Housing Patterns and Correlates of Homelessness Differ By Gender Among Individuals Using San Francisco Free Food Programs

Homeless individuals experience high rates of morbidity and mortality, yet many homeless studies include small percentages of female participants. We therefore sought to determine correlates of homelessness separately for men and women in a sample of individuals visiting free food programs. Between August 2003 and April 2004, 324 individuals were recruited from San Francisco free food programs and interviewed regarding housing, sociodemographics, health, drug use, sex trade, and incarceration. Over one-half of women and almost three-fourths of men reported homelessness in the prior year. Among women, white race, younger age, not living with minor children, engaging in sex trade and recent incarceration were strongly associated with homelessness; however, only incarceration maintained the strong association in adjusted analysis (OR=7.16, CI=3.83–13.4). Among men, heavy alcohol use, drug use, years spent living in San Francisco and monthly income were strongly associated with homelessness; however, only years living in San Francisco (OR=0.28, CI=0.19–0.42) and monthly income maintained strong association in adjusted analysis (OR=0.27, CI=0.13–0.57). Housing patterns and the strongest correlates of homelessness among individuals visiting free food programs differ by sex. These results suggest the need to characterize homelessness and develop effective homeless interventions separately for men and women. (Authors)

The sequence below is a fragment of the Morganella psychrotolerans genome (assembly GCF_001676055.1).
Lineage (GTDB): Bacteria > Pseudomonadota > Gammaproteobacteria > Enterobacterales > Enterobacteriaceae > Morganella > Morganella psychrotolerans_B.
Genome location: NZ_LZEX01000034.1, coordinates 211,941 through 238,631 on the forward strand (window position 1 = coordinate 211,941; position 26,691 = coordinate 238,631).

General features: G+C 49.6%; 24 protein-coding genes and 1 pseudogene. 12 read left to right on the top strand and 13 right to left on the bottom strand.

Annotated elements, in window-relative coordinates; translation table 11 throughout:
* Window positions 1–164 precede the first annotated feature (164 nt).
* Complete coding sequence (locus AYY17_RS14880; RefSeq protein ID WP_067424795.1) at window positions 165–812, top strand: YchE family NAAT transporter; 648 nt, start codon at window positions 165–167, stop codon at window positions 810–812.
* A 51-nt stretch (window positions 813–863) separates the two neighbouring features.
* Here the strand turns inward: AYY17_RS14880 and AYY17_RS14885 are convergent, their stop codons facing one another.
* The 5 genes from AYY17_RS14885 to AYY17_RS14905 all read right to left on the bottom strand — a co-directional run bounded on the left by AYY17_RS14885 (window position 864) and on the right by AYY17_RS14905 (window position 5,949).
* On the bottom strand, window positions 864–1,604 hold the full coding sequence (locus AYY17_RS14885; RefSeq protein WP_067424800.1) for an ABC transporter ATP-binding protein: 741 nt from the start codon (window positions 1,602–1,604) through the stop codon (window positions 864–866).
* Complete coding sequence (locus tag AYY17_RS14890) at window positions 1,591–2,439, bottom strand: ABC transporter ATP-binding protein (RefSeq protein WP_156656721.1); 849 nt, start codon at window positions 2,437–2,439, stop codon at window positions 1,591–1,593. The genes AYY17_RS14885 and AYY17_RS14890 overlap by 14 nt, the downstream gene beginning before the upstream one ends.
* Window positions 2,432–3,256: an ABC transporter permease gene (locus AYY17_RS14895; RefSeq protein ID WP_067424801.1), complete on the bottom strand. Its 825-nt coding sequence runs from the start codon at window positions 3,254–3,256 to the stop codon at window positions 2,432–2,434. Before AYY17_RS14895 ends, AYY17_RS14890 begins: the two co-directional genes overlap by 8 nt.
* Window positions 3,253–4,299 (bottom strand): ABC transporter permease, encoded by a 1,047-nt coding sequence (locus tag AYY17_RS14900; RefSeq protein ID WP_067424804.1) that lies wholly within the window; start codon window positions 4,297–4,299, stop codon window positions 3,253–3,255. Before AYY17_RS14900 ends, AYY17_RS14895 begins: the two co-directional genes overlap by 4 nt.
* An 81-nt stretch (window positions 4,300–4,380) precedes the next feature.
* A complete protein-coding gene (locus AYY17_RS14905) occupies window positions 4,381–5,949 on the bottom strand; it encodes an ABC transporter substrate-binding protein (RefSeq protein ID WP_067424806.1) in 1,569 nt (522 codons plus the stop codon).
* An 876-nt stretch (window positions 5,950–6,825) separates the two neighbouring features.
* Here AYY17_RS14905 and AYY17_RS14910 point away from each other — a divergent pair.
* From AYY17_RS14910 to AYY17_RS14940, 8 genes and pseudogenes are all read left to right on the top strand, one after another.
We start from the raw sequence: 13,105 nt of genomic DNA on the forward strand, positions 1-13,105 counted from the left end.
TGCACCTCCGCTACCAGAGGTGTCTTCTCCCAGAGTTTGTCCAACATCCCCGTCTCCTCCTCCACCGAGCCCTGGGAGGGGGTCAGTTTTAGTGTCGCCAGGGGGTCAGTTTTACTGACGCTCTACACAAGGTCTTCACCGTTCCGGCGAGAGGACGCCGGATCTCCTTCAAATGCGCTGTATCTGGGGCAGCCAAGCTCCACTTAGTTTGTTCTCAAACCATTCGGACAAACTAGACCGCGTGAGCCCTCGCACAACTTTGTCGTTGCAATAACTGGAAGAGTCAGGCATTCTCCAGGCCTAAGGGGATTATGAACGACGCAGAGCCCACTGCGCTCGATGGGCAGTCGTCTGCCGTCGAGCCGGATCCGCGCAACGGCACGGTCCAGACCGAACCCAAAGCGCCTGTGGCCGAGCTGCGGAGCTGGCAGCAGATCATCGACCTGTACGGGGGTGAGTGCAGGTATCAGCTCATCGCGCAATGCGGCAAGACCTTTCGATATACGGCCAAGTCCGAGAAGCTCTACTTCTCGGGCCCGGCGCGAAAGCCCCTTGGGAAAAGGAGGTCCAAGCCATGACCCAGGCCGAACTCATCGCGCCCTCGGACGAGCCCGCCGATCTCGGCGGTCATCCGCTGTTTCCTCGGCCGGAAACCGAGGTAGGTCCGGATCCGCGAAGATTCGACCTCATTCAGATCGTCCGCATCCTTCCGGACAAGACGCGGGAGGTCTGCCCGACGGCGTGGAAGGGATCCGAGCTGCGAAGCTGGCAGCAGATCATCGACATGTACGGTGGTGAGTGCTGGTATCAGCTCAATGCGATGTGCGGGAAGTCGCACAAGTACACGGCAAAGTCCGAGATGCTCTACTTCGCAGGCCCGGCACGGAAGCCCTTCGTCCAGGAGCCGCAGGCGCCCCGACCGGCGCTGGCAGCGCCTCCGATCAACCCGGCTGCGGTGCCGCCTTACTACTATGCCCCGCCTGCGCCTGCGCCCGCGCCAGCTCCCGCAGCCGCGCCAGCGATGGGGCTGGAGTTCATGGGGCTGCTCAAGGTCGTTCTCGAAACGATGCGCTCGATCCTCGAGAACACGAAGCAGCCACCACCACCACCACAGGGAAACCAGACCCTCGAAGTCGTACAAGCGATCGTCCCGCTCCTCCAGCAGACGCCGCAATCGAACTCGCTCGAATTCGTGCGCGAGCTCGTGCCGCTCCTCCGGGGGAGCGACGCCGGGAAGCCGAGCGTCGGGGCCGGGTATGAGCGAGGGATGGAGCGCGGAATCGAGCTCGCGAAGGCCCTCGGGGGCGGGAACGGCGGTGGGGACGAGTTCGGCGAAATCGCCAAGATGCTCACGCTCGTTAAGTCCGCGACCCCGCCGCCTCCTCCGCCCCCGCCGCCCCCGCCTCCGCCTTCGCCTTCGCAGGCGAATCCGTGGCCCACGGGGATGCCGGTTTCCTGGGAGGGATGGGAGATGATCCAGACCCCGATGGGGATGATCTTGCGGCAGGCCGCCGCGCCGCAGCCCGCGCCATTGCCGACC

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Journal of Urban Health